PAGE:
My last meetup gathering covered the topic of description writing. Here is what we’ve found;
· Don’t add too much description at any one time. These are known as ‘information dumps’ and slows down the story. Readers tend to skip boring parts, so make the description fascinating and provoking.
· People are so much more than hair and eye color. They are size, temperament, ears, mouth, and so much more. Most people you notice something besides eyes and hair. You might find another trait such as the nose, mouth, or even things like brows or fingernails.
· Give only the essential information. Rather than give vivid details, bear in mind most readers are able to fill in the blanks.
· Descriptions should be parts of the story, not an interruption. You can add descriptions through dialogue, or action. This technique can be tricky but basically you add small descriptions amid the dialog of characters.
· Describe what a character would notice, that would stand out. Some people can be quite oblivious to their surroundings, while others may notice things that interests them. Artists may notice paintings or sculpture, while a fireman may take note of a buildings layout, while a Sherlock Holmes type might notice the smallest scratch or stain.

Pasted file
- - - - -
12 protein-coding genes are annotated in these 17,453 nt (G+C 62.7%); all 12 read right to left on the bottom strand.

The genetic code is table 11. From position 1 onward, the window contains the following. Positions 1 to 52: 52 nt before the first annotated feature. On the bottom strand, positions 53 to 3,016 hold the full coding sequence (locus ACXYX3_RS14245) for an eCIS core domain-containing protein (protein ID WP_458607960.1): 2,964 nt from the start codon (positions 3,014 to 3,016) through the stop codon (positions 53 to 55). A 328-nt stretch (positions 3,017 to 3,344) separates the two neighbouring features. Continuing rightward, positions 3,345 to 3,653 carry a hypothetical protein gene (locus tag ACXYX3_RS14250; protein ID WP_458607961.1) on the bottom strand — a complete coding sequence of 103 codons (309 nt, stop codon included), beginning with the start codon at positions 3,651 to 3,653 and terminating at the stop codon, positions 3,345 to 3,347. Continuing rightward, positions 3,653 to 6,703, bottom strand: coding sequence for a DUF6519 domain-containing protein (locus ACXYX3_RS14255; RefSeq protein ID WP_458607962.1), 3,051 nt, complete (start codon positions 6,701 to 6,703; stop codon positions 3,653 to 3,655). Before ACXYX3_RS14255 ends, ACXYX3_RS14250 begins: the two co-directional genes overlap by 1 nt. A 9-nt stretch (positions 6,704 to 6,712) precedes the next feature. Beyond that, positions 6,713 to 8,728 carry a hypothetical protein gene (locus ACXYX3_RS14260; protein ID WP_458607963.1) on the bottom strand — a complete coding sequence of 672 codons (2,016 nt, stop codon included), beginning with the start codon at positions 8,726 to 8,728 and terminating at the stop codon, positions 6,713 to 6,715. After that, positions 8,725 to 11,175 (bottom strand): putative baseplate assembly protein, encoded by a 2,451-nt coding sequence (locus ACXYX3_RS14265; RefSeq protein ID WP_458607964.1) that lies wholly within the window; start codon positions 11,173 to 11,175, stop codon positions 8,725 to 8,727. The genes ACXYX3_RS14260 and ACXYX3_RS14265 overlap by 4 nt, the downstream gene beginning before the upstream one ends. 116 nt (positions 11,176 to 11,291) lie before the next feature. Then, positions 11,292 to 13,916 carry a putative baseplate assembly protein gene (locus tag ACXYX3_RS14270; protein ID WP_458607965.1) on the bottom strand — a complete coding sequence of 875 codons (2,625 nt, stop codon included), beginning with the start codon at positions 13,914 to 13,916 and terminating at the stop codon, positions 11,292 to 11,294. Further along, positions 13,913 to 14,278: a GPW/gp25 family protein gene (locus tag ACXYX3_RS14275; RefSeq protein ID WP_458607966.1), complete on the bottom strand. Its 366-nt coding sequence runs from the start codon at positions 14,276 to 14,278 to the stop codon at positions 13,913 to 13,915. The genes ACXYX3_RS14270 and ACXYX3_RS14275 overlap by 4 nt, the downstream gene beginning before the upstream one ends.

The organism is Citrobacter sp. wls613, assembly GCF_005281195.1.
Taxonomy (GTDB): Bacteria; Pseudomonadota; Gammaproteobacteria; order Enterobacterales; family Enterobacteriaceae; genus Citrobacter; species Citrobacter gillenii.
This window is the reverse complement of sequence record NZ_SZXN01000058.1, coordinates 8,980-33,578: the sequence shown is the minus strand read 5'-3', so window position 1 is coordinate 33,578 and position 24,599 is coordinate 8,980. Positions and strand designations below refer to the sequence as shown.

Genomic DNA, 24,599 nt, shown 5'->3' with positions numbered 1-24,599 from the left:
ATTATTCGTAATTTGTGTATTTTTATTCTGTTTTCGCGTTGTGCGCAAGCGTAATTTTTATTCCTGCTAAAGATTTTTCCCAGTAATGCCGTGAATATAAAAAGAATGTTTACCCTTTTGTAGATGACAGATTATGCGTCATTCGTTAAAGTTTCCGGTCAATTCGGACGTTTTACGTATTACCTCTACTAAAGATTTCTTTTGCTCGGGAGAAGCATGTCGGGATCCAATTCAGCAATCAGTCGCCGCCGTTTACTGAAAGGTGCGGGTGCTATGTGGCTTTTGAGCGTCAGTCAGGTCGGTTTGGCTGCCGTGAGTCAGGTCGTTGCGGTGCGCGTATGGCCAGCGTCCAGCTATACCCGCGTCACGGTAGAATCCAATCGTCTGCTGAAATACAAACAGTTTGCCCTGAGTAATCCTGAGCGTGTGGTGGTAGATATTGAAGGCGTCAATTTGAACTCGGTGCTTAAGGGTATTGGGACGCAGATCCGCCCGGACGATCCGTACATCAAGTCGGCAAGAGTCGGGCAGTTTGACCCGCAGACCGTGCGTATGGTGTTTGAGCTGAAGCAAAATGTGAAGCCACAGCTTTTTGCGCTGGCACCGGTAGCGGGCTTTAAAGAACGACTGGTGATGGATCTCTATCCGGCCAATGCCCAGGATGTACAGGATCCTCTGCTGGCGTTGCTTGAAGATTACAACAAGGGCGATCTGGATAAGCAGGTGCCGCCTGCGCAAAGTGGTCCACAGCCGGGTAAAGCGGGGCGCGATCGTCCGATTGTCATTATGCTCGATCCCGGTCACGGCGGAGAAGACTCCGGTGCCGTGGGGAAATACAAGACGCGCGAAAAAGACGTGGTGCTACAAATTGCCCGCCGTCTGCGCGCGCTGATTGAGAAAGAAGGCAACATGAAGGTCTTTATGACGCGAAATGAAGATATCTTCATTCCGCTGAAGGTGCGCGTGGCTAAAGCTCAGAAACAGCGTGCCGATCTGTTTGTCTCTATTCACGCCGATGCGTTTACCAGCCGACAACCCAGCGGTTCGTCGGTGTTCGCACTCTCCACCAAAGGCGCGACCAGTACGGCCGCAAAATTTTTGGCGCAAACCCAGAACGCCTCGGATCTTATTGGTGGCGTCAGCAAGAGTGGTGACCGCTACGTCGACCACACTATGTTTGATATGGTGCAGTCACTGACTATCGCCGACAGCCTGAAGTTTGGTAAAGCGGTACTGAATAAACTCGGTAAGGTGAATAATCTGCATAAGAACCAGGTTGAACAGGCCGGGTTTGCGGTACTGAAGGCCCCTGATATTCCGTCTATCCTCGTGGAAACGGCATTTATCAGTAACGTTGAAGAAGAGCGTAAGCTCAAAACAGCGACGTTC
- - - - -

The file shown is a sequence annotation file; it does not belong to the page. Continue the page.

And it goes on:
· Description from a POV character can also show more about the character’s state of mind, or reveal more about them as people. In times of stress, some people describe time slows, while fear or anger provokes behavior that you don’t even think about it.
· Avoid labels such as beautiful or ugly. That’s telling. Use ‘show’ methods to describe why its beautiful or ugly.
· Describing places and settings as characters. Use metaphor, simile, and descriptions similar to how you describe people. A town can be just as quaint, or a city a bloated jerk than any character.
Write from the point of view– This should change the entire tone and method of describing something by using points of view of various people (or creatures) such as age or even gender. Also take note that not everyone notices every single detail. Readers will fill in the blanks. Give enough to outlines the scene, character, etc. which is essential.
Write with the senses– An element to writing I found is by adding the subtle descriptions of taste, sound, smell, touch, etc, you engage the reader into your world. (pass a picture where members need to add elements of descriptions based on the five senses)
Write with a mood– Our opinion on things shifts based on our mood. Consider your character’s mood and write from that angle. Someone who is angry, disgusted, or frightened will notice different things from someone who is calm, happy, and pleased. (discuss and/or write ideas of describing people and places from mood)
Use comparisons. Instead of making statements of appearance, let characters form an opinion through comparison. Instead of saying he was tall, have another character feel short compared to him.
Description through action and dialogue– We reveal as much as ourselves through our deeds and way of talking as much as anything else. (List several habits and describe the type of person who might have them)
Take yourself as an example, and write qualities you have that other people don’t have. How do you compare? What mannerisms do you use? Do you have an accent? Write about yourself as a character and see what you can come up with.